I agree with your sentiments here. I suppose some missionaries may be in a place where such a quick marriage would work but my oldest daughter dated her husband for a year before getting married. My next oldest daughter just graduate from college with no marital prospects as yet (and I'm fine with that.) So you're not alone in your attitudes. In fact, they mirror my wife's and mine quite closely in many respects.

Ultimately, the mission decision is one to be discussed between the child and his/her parents. Because if things go wrong on the mission (bad experience, early return, etc.) it won't be the ward members or even the bishop who will be coping with the fallout. Again, welcome to the board.
So through the dusk of dead, blank-legended And unremunerative years we search to get where life begins, and still we groan because we do not find the living spark where no spark ever was; and thus we die, still searching, like poor old astronomers who totter off to bed and go to sleep, to dream of untriangulated stars.
---Edwin Arlington Robinson---

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Heber13
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Re: Thanks for listening..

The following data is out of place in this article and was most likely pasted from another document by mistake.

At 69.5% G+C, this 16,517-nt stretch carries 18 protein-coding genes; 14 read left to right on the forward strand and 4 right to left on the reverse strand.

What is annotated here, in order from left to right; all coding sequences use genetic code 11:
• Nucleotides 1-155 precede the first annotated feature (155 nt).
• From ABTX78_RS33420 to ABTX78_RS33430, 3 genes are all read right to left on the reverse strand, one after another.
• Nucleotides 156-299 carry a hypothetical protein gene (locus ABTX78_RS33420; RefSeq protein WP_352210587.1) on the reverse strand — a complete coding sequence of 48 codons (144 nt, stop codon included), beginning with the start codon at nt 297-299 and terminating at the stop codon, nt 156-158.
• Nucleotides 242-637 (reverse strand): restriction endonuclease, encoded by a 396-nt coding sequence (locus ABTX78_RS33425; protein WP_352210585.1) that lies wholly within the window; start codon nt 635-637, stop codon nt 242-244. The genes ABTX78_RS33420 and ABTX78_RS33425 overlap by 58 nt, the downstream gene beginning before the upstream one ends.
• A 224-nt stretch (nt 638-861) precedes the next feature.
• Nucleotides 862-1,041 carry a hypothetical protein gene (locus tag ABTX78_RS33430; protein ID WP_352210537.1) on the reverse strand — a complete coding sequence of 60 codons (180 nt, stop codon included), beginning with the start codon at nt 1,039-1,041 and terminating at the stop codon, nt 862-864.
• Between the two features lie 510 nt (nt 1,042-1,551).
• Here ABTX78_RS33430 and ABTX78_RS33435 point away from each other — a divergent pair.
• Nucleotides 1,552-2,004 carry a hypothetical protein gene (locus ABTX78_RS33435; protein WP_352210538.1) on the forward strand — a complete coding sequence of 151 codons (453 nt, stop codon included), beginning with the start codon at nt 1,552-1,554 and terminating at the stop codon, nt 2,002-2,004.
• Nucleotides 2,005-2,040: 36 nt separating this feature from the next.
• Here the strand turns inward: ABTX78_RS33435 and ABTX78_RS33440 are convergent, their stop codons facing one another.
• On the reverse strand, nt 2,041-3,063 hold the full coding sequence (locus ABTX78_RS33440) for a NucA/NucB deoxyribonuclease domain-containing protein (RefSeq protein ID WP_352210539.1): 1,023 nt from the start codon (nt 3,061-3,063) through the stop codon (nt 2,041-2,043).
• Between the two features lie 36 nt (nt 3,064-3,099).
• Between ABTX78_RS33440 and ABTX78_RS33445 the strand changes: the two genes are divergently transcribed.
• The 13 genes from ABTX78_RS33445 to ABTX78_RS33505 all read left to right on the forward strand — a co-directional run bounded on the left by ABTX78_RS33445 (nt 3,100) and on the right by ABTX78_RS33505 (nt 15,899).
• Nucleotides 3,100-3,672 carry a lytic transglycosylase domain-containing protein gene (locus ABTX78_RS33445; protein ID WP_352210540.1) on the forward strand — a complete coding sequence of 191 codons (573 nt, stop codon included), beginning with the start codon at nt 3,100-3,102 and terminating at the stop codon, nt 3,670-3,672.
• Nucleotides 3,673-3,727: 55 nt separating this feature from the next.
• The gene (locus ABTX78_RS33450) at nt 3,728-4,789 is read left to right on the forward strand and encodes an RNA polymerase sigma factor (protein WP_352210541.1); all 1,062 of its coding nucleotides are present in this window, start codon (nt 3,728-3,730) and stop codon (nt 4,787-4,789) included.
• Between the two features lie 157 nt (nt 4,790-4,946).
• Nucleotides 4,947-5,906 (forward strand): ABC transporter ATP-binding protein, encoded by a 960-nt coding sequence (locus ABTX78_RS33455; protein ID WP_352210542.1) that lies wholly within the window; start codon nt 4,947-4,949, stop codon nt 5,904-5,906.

Post by Heber13 » 20 May 2015, 09:50

Annie421 wrote:We strongly disagree with the idea that whomever we marry, even if we are incompatible, we should just “endure to the end.” Excuse me?! Marriage is part of the Plan of Happiness, right?
Thanks SO much for sharing your thoughts. Missions...marriage...all kinds of issues are not one-size fits all...but it seems the church with it's correlation program was trying to make it that way about everything, and I think got it wrong in some areas.

When the mission presidents started complaining that 90% of their time is spent on a small percentage of missionaries with problems, the church raised the bar and then put the problem on families that their sons and daughters needed to fit the mold or not go at all. I think they missed the point.

I think the church may be stuck in a 1980s mentality, and it will take time to come around to new generations and new societal needs to see that the gospel is powerful enough to allow the church to change from rigidity and conformity to a more mature model that meets individual needs...instead of focusing on the middle majority and then wonder why they other sheep are lost...not realizing their pushing the fringe sheep out of the fold and putting pressure on those on the fringe as it is "their fault".

They need to be more inclusive. The ship turns slowly...but until it does...as individual families...we need to hold to what we feel is good and right within our families. There is a good chance other peer parents in your ward will likely face what you have experienced...and may need a friend to tell them the problem is not them...that others experience it too.